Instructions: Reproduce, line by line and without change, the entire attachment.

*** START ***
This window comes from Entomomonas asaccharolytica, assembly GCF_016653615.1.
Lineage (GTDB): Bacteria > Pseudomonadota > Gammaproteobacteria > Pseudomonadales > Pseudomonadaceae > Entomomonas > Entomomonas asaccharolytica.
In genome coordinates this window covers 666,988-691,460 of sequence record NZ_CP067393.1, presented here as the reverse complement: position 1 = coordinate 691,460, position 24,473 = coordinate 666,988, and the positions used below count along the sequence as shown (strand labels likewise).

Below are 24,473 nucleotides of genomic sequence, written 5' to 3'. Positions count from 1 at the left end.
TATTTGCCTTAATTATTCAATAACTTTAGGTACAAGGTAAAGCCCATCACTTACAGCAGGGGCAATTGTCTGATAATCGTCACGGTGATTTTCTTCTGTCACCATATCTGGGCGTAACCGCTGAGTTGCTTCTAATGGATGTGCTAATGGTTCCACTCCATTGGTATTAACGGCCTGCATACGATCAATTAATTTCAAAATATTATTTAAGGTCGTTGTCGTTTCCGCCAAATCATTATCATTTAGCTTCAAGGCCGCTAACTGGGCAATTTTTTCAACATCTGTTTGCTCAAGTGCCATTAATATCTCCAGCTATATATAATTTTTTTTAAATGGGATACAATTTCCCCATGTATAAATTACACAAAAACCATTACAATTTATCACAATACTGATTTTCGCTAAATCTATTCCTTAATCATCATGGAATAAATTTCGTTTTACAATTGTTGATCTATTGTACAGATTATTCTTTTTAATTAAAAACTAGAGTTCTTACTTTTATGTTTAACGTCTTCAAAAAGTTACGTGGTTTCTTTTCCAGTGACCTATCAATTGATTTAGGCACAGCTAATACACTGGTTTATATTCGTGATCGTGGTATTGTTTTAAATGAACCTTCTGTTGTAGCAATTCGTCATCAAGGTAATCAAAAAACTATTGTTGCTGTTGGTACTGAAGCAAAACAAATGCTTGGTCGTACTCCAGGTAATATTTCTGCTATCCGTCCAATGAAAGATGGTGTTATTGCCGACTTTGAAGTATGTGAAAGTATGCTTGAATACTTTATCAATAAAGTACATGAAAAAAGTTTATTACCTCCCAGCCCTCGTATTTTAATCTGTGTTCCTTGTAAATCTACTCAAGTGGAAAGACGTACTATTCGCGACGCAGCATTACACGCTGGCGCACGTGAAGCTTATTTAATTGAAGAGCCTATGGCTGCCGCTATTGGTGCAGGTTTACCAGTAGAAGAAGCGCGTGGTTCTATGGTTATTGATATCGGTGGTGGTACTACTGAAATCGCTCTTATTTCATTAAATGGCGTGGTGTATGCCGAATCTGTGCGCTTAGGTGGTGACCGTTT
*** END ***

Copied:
This window comes from Entomomonas asaccharolytica, assembly GCF_016653615.1.
Lineage (GTDB): Bacteria > Pseudomonadota > Gammaproteobacteria > Pseudomonadales > Pseudomonadaceae > Entomomonas > Entomomonas asaccharolytica.
In genome coordinates this window covers 666,988-691,460 of sequence record NZ_CP067393.1, presented here as the reverse complement: position 1 = coordinate 691,460, position 24,473 = coordinate 666,988, and the positions used below count along the sequence as shown (strand labels likewise).

Below are 24,473 nucleotides of genomic sequence, written 5' to 3'. Positions count from 1 at the left end.
TATTTGCCTTAATTATTCAATAACTTTAGGTACAAGGTAAAGCCCATCACTTACAGCAGGGGCAATTGTCTGATAATCGTCACGGTGATTTTCTTCTGTCACCATATCTGGGCGTAACCGCTGAGTTGCTTCTAATGGATGTGCTAATGGTTCCACTCCATTGGTATTAACGGCCTGCATACGATCAATTAATTTCAAAATATTATTTAAGGTCGTTGTCGTTTCCGCCAAATCATTATCATTTAGCTTCAAGGCCGCTAACTGGGCAATTTTTTCAACATCTGTTTGCTCAAGTGCCATTAATATCTCCAGCTATATATAATTTTTTTTAAATGGGATACAATTTCCCCATGTATAAATTACACAAAAACCATTACAATTTATCACAATACTGATTTTCGCTAAATCTATTCCTTAATCATCATGGAATAAATTTCGTTTTACAATTGTTGATCTATTGTACAGATTATTCTTTTTAATTAAAAACTAGAGTTCTTACTTTTATGTTTAACGTCTTCAAAAAGTTACGTGGTTTCTTTTCCAGTGACCTATCAATTGATTTAGGCACAGCTAATACACTGGTTTATATTCGTGATCGTGGTATTGTTTTAAATGAACCTTCTGTTGTAGCAATTCGTCATCAAGGTAATCAAAAAACTATTGTTGCTGTTGGTACTGAAGCAAAACAAATGCTTGGTCGTACTCCAGGTAATATTTCTGCTATCCGTCCAATGAAAGATGGTGTTATTGCCGACTTTGAAGTATGTGAAAGTATGCTTGAATACTTTATCAATAAAGTACATGAAAAAAGTTTATTACCTCCCAGCCCTCGTATTTTAATCTGTGTTCCTTGTAAATCTACTCAAGTGGAAAGACGTACTATTCGCGACGCAGCATTACACGCTGGCGCACGTGAAGCTTATTTAATTGAAGAGCCTATGGCTGCCGCTATTGGTGCAGGTTTACCAGTAGAAGAAGCGCGTGGTTCTATGGTTATTGATATCGGTGGTGGTACTACTGAAATCGCTCTTATTTCATTAAATGGCGTGGTGTATGCCGAATCTGTGCGCTTAGGTGGTGACCGTTT